It turns out that the victory of freedom from condemnation entails a victory of freedom from envy, as well as a victory over “having to win at all costs.” This is no small victory, because the kind of person that can truly and enthusiastically celebrate the victories of others is the kind of person that will inspire and motivate all to do their best. Like Jesus.
PRAYER: Dear God,
Thank you for Jesus who came to give me victory over death, sin, and evil. Grant that I may experience the victory of setting others up for victory and success, as well. I pray this in His name. Amen.
FOREVER TRIUMPHANT, Day 24—Lenten Devotional
15 For this reason, because I have heard of your faith in the Lord Jesus and your love toward all the saints, 16 I do not cease to give thanks for you, remembering you in my prayers, 17 that the God of our Lord Jesus Christ, the Father of glory, may give you a spirit of wisdom and of revelation in the knowledge of him, 18 having the eyes of your hearts enlightened, that you may know what is the hope to which he has called you, what are the riches of his glorious inheritance in the saints, 19 and what is the immeasurable greatness of his power in us who believe, according to the working of his great might 20 which he accomplished in Christ when he raised him from the dead and made him sit at his right hand in the heavenly places, 21 far above all rule and authority and power and dominion, and above every name that is named, not only in this age but also in that which is to come; 22 and he has put all things under his feet and has made him the head over all things for the church, 23 which is his body, the fullness of him who fills all in all. Eph 1:15-23 (RSV).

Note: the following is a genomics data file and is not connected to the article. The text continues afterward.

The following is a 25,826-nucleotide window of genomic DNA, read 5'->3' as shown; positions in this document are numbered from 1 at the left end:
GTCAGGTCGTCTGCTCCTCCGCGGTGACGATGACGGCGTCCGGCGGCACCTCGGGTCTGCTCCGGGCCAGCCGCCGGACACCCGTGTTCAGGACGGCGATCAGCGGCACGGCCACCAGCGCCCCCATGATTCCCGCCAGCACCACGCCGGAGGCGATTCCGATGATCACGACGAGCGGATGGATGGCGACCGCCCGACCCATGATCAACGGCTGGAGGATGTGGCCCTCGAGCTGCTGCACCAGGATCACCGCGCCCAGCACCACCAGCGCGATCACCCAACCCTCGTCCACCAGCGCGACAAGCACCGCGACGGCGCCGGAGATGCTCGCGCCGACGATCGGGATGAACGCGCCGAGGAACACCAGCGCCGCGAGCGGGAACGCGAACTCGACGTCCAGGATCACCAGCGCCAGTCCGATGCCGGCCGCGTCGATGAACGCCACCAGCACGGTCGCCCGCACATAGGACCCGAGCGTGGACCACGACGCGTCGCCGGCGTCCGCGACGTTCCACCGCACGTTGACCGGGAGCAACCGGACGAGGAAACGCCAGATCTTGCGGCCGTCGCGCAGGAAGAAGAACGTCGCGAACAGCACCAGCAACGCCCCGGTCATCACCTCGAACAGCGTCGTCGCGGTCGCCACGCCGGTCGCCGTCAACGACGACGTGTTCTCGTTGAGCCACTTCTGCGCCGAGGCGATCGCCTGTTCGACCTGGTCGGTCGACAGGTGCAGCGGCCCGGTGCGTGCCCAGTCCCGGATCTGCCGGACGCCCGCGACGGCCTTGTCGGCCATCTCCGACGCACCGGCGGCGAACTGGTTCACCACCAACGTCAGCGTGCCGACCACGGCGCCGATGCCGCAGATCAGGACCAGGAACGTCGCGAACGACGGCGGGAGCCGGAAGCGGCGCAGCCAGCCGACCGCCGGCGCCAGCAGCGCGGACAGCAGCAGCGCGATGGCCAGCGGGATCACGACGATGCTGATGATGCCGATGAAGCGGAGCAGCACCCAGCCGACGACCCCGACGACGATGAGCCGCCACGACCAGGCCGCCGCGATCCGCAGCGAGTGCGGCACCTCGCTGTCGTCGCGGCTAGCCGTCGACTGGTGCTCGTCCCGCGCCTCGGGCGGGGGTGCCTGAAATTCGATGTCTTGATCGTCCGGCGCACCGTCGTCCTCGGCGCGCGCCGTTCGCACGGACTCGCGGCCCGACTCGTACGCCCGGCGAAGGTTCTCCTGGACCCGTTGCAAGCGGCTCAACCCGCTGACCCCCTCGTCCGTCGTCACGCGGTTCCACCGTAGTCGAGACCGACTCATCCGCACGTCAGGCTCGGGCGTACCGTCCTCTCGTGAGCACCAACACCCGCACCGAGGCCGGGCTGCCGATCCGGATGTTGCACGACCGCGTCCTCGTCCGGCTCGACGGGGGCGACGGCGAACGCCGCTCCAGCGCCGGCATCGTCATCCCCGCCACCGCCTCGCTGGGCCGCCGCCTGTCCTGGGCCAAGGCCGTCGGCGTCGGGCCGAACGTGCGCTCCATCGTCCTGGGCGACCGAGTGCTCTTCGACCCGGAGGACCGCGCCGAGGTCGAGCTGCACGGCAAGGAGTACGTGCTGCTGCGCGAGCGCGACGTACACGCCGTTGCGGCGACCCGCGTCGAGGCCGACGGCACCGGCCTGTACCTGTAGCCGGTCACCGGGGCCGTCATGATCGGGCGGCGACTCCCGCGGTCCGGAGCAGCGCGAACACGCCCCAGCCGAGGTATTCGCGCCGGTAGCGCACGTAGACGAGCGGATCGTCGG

In Jesus we have the opportunity to live victoriously. Jesus offers us victory in the experience of a new kind of relationship with God, which in turn frees us from all condemnation (even when we are the ones tempted to condemn). This freedom in turn results in the possibility of Joy that triumphs even in the midst of terrible adversity. Now
#4 WE BRING GOD’S VICTORY TO BEAR ON OTHERS THROUGH PRAYER